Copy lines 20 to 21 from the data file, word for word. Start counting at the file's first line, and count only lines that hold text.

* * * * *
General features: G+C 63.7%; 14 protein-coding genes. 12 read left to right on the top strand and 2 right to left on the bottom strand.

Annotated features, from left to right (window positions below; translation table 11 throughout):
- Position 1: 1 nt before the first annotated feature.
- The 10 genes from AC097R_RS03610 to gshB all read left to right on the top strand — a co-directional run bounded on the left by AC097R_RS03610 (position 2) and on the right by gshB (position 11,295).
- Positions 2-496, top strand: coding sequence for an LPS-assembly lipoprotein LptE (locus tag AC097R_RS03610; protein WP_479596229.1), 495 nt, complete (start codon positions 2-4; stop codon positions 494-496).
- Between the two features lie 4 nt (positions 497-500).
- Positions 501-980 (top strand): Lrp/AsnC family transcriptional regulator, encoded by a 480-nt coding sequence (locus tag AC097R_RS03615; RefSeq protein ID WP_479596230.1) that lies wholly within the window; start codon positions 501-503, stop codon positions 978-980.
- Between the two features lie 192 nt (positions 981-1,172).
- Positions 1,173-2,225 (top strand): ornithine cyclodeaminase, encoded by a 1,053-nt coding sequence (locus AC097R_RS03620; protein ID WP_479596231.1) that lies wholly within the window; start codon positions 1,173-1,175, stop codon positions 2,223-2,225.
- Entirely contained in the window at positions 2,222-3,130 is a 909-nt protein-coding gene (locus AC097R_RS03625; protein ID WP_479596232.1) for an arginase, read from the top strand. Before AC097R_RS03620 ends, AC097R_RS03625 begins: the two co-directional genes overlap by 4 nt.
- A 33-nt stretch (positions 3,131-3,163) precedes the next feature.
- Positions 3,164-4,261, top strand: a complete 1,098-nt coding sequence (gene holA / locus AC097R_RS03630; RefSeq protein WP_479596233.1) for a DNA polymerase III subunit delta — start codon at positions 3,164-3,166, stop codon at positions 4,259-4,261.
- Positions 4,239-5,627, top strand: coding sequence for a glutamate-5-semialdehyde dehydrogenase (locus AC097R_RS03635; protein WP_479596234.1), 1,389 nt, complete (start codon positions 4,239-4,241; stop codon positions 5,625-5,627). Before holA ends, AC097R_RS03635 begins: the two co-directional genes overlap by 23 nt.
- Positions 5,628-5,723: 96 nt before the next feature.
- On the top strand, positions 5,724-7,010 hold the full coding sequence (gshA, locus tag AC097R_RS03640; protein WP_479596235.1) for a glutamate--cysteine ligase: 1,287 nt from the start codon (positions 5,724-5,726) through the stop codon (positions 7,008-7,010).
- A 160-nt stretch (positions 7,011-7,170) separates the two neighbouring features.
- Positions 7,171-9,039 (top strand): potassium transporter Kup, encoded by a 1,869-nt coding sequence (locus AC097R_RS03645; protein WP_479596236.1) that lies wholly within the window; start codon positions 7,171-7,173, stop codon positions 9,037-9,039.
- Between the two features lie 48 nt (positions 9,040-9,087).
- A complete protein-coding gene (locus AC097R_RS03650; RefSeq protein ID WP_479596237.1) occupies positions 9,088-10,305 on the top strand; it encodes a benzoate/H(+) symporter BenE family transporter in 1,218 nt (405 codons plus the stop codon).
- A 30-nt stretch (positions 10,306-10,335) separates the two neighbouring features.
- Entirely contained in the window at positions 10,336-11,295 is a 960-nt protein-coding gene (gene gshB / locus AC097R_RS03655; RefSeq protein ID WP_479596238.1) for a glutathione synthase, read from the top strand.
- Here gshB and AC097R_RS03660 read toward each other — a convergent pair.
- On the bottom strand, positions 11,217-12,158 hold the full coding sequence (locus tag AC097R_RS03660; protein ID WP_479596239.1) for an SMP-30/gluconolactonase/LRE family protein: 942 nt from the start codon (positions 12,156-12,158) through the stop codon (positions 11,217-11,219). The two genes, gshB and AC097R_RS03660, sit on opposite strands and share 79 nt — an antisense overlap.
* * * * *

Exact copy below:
- A 30-nt stretch (positions 10,306-10,335) separates the two neighbouring features.
- Entirely contained in the window at positions 10,336-11,295 is a 960-nt protein-coding gene (gene gshB / locus AC097R_RS03655; RefSeq protein ID WP_479596238.1) for a glutathione synthase, read from the top strand.